September 26, 2004
How to Get a Book PublishedI received email a few days ago from a publisher, asking if I wanted to write a book on Monad.
(I won't talk about that anymore in this post. It was just an introductory teaser to get you to read it, like they probably reach you in writing classes. So forget about if I will or won't write a book about Monad.)
What it made me think of, however, was the amazing number of "series" of computer books that are out there.
For example, take a standard topic like Python. You've got Python Cookbook, Learning Python, Python Programming for the Absolute Beginner, Python in a Nutshell, Python: The Complete Reference, etc.
Now pick another subject, say Java. Lo and behold you have Java Cookbook, Learning Java, Java Programming for the Absolute Beginner, Java in a Nutshell, Java: The Complete Reference, etc.
This is not a coincidence; the books with similar names are from the same publishers, and share cover designs and knowledge expectations for their target audiences.
What's remarkable is how many of these series there are. For example O'Reilly's author guide mentions the Mastering, Programming, Running, In a Nutshell, Pocket Reference/Guide, Definitive Reference/Guide, Cookbook, Essentials, Missing Manual, Hacks, and Power Tools series. Wrox has the Beginner, Professional, Expert One on One, and Programmer's Reference series. Microsoft Press has the Building Applications, Faster Smarter, Introducing, Step by Step, Inside Out, Plain & Simple, and Troubleshooting series. Manning has In Action, Implementing, and Recipes. You get the idea.
What this means is that there is this immediate need, whenever a new computer technology comes along, for 20-30 books on the subject. There may not be an actual need in the marketplace, but if Monad becomes a success, then there will be an opporunity for 20-30 people to successfully pitch books on the topic to publishers.
So if you have a burning desire to have a book published, there are 3 easy steps:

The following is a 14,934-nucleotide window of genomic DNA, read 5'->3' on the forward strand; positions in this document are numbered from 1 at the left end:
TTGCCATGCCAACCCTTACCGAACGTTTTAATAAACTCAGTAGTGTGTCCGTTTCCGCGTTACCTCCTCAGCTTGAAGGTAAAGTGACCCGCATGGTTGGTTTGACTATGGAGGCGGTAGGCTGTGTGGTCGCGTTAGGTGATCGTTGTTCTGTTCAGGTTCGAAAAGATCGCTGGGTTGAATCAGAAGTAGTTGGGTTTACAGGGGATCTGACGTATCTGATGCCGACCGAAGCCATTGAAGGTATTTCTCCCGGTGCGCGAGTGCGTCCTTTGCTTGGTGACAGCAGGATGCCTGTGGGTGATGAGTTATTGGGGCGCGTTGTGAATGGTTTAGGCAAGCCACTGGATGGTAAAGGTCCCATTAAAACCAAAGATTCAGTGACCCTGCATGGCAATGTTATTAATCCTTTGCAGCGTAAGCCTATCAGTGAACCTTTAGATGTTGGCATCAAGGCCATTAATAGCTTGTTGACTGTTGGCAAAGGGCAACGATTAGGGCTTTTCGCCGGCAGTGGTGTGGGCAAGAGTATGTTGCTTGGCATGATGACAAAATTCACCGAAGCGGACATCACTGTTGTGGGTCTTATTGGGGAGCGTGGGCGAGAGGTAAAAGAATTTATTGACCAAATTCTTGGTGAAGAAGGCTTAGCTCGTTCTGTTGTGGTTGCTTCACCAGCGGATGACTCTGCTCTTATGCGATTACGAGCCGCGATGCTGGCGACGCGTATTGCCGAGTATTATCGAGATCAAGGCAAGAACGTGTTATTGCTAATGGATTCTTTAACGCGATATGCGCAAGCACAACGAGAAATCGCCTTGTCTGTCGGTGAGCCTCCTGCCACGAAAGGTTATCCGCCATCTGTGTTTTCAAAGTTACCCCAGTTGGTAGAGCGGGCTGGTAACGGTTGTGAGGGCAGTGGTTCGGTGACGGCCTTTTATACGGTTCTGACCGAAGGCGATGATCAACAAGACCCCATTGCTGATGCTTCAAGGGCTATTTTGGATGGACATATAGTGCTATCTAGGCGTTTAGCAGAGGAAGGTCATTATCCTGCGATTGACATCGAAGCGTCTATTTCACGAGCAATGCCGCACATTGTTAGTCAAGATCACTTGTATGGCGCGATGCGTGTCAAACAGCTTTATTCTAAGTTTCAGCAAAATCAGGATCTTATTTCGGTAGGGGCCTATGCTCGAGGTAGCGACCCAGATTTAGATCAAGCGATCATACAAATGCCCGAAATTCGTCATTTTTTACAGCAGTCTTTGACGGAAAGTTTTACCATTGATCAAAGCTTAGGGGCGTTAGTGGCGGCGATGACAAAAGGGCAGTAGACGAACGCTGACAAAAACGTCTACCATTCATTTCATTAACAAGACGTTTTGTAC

1) Pick a technology that is about to emerge (it's probably too late for RSS; there are not a lot of RSS books out there, but I bet there are 20 being written).
2) Quickly become an expert on it, or at least more expert than most other people.
3) Contact a publisher.
That's it! Oh, you have to write the book also, but I'll leave that as an exercise for the reader.
Posted by AdamBa at September 26, 2004 10:03 PM
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To me, the daunting part of getting a book published is the initial pitch. As someone who has never had a book published (I've written articles), how do you go about making a successful pitch? Does each publisher generally have a different list of things they want addressed in that pitch?
The production of content doesn't worry me. It's the initial "finding a publisher" stage which I think is hard.
Posted by: Mikal at September 27, 2004 03:32 PM
Every publisher will have a page somewhere on their site that talks about author submission guidelines and what they expect in the initial contact. I think most will start with just an inquiry email with a quick pitch in a few paragraphs. Many will then request a full proposal which is a pretty standard concept in non-fiction publishing, that includes a sample chapter, table of contents, author bio, target audience, what makes your book unique, etc. The specifics of the proposal each publisher wants vary slightly (e.g. some might want a discussion of marketing the book, some might not), but in general you can rework the proposal for each publisher's specifics without too much extra work.
Normally you contact one publisher at a time and let them decide if they want to find out more, then go from there. You should look at the publisher's catalog to see what they have, since publishers won't publish two books that are too close in audience. Of course there may be books in the pipeline you know nothing about; the typical timeline is something like 18 months from initial contact to publication (I first contacted Addison-Wesley about Find the Bug in March 2003 and it is supposed to come out this month).
I read your blog where you mention the topic you are interested in. In this particular case, given the open source connection, O'Reilly would be a good place to start. Look at their authoring guidelines at http://www.oreilly.com/oreilly/author/ch01.html, it tells you how to proceed. I will warn you that O'Reilly is notorious for being flaky when responding to email, so don't be afraid to nag them if they don't respond in the expected time.
Posted by: Adam Barr at September 27, 2004 09:54 PM